It's not often remembered, but hidden in the fine print of J.D. Drew's $70 million, five-year contract is a stipulation that the Red Sox can release the 34-year-old outfielder if it is determined that his abilities have been significantly impaired as the result of shoulder injuries sustained before he came to Boston.
Having reached a personal, Red Sox high of 24 homers while batting .279 in 137 games last year, Drew so far has had little reason to fear that he will lose his job. Perhaps mindful, however, that baseball careers can end in an instant, Drew is taking no chances.
Drew began pre-season conditioning last month after being shut down for yet another shoulder surgery in October, this one to remove bone spurs so aggravating that he was unable to play last season without being treated with two cortisone injections.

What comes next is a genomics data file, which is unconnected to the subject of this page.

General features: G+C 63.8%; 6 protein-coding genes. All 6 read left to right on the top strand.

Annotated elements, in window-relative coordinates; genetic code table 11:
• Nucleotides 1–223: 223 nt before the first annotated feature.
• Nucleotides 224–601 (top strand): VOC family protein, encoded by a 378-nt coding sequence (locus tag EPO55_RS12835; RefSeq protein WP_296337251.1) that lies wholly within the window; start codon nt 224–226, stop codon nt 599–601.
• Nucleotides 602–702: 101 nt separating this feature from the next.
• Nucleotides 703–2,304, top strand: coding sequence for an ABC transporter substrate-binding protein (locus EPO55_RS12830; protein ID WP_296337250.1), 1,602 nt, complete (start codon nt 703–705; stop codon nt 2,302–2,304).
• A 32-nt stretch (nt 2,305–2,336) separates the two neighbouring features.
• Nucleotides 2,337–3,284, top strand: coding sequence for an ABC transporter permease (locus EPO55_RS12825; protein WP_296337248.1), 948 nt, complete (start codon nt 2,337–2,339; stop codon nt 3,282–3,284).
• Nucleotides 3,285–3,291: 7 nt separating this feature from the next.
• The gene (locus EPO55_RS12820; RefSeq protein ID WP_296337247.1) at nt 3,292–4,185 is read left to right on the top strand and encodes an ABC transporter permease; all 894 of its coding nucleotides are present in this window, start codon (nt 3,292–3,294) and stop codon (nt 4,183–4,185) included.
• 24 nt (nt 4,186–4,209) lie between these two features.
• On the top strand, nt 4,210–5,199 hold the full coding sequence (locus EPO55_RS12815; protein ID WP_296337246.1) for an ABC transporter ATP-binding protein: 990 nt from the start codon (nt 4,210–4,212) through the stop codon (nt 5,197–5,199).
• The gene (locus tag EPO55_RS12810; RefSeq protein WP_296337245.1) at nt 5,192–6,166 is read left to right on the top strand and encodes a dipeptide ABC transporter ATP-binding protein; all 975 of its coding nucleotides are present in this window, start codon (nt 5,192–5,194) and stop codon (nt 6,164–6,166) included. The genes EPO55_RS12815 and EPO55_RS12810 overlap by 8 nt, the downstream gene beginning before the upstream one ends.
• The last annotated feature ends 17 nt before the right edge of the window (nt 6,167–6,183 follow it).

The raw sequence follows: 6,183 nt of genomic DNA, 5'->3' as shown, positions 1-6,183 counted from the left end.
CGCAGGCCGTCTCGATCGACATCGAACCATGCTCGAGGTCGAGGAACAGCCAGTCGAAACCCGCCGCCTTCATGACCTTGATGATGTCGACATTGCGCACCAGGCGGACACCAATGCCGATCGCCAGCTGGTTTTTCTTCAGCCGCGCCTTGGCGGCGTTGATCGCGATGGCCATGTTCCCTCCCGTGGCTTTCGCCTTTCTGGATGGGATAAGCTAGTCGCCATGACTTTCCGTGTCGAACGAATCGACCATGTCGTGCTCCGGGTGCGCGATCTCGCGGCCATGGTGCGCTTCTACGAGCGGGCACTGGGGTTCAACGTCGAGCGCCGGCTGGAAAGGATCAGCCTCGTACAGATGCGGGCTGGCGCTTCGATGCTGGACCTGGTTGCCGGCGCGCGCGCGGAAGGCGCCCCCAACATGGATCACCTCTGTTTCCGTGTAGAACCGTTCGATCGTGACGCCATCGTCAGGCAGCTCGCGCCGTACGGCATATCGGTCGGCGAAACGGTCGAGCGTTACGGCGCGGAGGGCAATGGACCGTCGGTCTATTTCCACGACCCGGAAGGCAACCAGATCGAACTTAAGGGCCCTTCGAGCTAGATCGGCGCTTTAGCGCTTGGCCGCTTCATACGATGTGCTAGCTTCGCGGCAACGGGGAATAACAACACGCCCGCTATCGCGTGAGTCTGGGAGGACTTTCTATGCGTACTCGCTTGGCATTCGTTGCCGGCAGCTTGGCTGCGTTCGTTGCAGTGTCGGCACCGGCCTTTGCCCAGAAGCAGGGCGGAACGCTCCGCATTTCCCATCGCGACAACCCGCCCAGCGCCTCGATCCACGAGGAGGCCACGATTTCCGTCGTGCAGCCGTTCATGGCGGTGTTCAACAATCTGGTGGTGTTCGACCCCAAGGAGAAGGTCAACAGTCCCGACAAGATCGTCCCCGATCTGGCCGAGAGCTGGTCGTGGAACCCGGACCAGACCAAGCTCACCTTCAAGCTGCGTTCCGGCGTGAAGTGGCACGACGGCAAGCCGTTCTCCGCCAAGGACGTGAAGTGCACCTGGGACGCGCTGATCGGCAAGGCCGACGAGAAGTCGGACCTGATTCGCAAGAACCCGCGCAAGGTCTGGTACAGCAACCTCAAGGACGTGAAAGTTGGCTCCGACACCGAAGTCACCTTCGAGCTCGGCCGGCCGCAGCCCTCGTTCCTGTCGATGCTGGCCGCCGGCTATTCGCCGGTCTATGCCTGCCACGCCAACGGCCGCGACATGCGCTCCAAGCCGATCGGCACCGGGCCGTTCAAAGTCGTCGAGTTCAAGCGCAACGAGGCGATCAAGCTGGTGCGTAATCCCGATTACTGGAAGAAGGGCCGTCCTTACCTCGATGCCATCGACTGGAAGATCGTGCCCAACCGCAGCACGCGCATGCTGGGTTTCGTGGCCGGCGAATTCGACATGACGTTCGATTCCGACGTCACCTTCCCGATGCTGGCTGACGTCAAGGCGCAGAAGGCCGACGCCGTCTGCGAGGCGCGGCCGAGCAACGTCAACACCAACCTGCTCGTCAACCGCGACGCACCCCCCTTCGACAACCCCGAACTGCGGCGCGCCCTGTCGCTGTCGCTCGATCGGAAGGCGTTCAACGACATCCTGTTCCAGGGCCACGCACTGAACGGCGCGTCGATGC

"I had...days when it was a lot worse than others," Drew recently told The Boston Globe's Amalie Benjamin. "The worst part of it was the batting cage and...repetition of swinging the bat. (It) kind of got it aggravated."
Even though the condition worsened as the season wore on, he hit .355 with 12 homers and 30 RBI in the second half of the season, not counting an 0-22 streak immediately after the All-Star game. With that kind of potential, the Red Sox won't begrudge a little downtime for him, if that's what it takes to keep him healthy.
It's a much better alternative than voiding his contract.